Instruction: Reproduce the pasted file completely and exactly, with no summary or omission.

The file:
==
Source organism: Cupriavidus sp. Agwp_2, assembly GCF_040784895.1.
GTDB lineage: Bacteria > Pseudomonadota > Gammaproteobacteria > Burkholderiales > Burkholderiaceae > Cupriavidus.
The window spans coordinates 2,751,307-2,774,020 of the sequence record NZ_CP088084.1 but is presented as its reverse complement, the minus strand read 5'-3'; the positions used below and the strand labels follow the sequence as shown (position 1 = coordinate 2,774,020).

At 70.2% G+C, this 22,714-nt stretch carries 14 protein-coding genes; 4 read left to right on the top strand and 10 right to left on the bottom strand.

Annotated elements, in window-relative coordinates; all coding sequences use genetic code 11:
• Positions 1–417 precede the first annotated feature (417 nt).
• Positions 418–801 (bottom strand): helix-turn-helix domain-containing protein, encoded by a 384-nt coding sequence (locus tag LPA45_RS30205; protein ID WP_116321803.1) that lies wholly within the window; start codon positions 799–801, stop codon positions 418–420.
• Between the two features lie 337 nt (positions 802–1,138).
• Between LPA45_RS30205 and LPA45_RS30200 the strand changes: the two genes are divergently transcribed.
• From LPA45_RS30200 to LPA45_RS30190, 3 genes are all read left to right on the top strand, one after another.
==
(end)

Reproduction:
Source organism: Cupriavidus sp. Agwp_2, assembly GCF_040784895.1.
GTDB lineage: Bacteria > Pseudomonadota > Gammaproteobacteria > Burkholderiales > Burkholderiaceae > Cupriavidus.
The window spans coordinates 2,751,307-2,774,020 of the sequence record NZ_CP088084.1 but is presented as its reverse complement, the minus strand read 5'-3'; the positions used below and the strand labels follow the sequence as shown (position 1 = coordinate 2,774,020).

At 70.2% G+C, this 22,714-nt stretch carries 14 protein-coding genes; 4 read left to right on the top strand and 10 right to left on the bottom strand.

Annotated elements, in window-relative coordinates; all coding sequences use genetic code 11:
• Positions 1–417 precede the first annotated feature (417 nt).
• Positions 418–801 (bottom strand): helix-turn-helix domain-containing protein, encoded by a 384-nt coding sequence (locus tag LPA45_RS30205; protein ID WP_116321803.1) that lies wholly within the window; start codon positions 799–801, stop codon positions 418–420.
• Between the two features lie 337 nt (positions 802–1,138).
• Between LPA45_RS30205 and LPA45_RS30200 the strand changes: the two genes are divergently transcribed.
• From LPA45_RS30200 to LPA45_RS30190, 3 genes are all read left to right on the top strand, one after another.